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  42. Daniel Attas (2008). The Difference Principle and Time. Politics, Philosophy and Economics 7 (2):209-232.
    Rawls's difference principle contains a certain normative ambiguity, so that opposing views, including strong inegalitarian ones, might find a home under it. The element that introduces this indeterminacy is the absence of an explicit reference to time . Thus, a society that agrees on the difference principle as the proper justification of basic political-economic institutions, might nevertheless disagree on whether their specific institutions are justified by that principle. Such disagreement would most often centre on issues of fact: will a more (...)
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  43. Catherine Audard (2011). Rawls and Habermas on the Place of Religion in the Political Domain. In James Gordon Finlayson & Fabian Freyenhagen (eds.), Habermas and Rawls: Disputing the Political. Rouledge.
  44. Catherine Audard (2006). John Rawls. Routledge.
    John Rawls is one of the most influential thinkers of the twentieth century. Contemporary political philosophy has been reshaped by his seminal ideas and most current work in the discipline is a response to them. This book introduces his central ideas and examines their contribution to contemporary political thought. In the first part of the book Catherine Audard focuses on Rawls' conception of political and social justice and its justification as presented in his groundbreaking A Theory of Justice. This includes (...)
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  45. Catherine Audard (2006). Peace or Justice? Some Remarks on Rawls's Law of Peoples. Revue Internationale de Philosophie 60 (237):301-326.
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  46. Catherine Audard (ed.) (2004). Rawls: Politique Et Métaphysique. Presses Universitaire de France.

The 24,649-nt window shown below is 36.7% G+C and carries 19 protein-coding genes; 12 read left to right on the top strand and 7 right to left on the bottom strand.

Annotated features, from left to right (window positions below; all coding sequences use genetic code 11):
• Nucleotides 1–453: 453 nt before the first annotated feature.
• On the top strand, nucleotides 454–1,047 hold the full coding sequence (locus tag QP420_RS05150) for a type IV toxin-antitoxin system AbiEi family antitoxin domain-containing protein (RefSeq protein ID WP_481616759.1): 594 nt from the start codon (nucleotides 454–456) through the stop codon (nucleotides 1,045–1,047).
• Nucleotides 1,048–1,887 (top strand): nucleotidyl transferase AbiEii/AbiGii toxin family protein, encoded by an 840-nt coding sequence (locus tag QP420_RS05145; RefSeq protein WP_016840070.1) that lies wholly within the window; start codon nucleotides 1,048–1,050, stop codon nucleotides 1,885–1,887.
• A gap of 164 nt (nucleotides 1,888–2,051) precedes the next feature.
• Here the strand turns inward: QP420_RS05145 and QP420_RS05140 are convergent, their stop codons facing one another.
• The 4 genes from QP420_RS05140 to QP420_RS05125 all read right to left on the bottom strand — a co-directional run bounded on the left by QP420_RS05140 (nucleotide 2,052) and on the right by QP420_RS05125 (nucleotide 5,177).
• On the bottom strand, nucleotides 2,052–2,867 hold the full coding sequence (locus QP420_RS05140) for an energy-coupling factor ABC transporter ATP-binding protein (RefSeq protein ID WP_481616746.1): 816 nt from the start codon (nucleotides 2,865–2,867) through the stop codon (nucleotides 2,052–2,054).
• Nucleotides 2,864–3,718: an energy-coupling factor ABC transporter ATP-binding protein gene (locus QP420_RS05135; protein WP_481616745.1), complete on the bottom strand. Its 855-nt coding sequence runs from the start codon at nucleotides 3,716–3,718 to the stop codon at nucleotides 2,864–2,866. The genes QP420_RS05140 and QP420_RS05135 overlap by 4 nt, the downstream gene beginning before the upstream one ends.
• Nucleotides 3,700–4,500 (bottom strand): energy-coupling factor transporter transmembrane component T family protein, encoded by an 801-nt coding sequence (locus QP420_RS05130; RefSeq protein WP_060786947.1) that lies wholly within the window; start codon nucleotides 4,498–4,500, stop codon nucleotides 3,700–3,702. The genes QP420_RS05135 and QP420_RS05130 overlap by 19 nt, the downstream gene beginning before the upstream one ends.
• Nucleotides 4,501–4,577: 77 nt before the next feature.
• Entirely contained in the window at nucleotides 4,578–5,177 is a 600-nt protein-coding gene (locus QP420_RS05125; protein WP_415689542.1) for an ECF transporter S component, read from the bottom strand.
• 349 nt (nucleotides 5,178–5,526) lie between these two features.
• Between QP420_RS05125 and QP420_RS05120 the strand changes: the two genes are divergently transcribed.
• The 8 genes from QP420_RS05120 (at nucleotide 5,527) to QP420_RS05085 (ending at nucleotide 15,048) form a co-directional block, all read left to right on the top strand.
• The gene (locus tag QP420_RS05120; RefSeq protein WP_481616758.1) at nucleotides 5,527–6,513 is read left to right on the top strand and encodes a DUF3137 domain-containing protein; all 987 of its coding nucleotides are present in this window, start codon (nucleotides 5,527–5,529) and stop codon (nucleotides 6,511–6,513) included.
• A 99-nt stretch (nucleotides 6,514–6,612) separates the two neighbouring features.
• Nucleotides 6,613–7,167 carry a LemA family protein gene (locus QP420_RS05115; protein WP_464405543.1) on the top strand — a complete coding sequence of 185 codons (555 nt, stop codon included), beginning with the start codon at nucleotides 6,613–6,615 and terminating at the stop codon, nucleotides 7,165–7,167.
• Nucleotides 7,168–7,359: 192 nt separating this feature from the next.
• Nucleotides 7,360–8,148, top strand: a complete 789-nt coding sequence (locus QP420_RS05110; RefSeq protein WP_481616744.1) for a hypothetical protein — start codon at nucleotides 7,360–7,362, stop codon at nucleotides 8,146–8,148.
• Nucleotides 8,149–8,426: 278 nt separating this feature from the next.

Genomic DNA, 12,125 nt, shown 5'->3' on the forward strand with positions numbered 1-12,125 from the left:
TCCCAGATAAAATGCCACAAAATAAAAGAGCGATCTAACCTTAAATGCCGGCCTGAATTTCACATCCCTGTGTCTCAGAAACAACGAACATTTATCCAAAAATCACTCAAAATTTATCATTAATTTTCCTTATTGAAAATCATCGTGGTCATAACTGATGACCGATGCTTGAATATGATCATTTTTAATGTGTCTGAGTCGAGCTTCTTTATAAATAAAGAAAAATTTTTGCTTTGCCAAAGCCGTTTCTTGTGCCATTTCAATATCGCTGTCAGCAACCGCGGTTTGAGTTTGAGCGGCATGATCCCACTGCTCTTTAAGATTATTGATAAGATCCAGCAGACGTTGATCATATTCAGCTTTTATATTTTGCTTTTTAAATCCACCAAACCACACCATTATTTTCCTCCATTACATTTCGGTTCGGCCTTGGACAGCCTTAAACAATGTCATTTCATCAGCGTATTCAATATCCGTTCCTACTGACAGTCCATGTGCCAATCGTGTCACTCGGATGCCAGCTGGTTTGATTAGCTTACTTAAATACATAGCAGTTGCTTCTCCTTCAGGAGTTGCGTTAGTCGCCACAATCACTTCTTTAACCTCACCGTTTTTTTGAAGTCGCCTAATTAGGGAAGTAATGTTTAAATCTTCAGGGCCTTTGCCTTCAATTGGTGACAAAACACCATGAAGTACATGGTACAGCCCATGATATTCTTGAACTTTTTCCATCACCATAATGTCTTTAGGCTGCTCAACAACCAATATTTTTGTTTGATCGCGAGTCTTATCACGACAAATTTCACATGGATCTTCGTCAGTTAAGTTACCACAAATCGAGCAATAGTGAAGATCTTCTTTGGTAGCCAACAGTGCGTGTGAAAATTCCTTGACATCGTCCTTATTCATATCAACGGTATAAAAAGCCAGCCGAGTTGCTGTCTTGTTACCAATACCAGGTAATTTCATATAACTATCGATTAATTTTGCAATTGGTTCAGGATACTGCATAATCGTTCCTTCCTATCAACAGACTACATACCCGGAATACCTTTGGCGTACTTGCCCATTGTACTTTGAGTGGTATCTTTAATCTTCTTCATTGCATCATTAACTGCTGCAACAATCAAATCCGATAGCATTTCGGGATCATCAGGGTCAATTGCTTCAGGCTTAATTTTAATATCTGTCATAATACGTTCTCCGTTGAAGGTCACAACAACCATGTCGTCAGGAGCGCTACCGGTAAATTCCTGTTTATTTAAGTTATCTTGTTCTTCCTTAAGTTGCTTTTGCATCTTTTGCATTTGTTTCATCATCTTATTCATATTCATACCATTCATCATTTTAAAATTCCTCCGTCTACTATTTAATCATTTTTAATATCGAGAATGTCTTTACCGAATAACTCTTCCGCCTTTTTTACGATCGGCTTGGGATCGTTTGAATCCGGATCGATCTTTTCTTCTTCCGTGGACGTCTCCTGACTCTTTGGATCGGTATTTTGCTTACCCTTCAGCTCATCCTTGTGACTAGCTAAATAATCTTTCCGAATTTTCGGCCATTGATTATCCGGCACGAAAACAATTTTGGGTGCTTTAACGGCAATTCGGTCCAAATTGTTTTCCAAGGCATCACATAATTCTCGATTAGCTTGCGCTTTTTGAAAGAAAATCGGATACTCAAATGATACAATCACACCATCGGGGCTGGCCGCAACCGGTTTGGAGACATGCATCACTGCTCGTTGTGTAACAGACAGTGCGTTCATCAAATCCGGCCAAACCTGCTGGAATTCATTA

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  47. Catherine Audard (2002). Rawls in France. European Journal of Political Theory 1 (2):215-227.
    The reception of Rawls in France has been an extremely complex story where forces of innovation have been, in the end, overwhelmed by the resistance of `philosophical nationalism'. This is surprising as, in many ways, France was going through tremendous changes and modernization at the time of the translation of A Theory of Justice in 1987. In that context, Rawls's project seemed to have something useful and suggestive to offer: bridging the gap between freedom and equality in a new version (...)
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  48. Catherine Audard (1995). The Idea of “Free Public Reason”. Ratio Juris 8 (1):15-29.
    In this paper the nature and the role of Rawls's idea of a “free public reason” are examined with an emphasis on the divide between the private and the public spheres, a divide which is the hallmark of a liberal democracy. Criticisms from both the so-called Continental tradition and the Communitarian opponents to liberalism insist on the ineffectiveness of such a conception, on its inability to establish a political consensus on democracy. But it would be a mistake to see a (...)
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  49. Catherine Audard (1994). Consensus and Democracy. An Anglo-French Conference on John Rawls. Ratio Juris 7 (3):267-271.
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  50. C. Audardova (1993). Rawls, John and the Conception of Politics. Filosoficky Casopis 41 (2):251-276.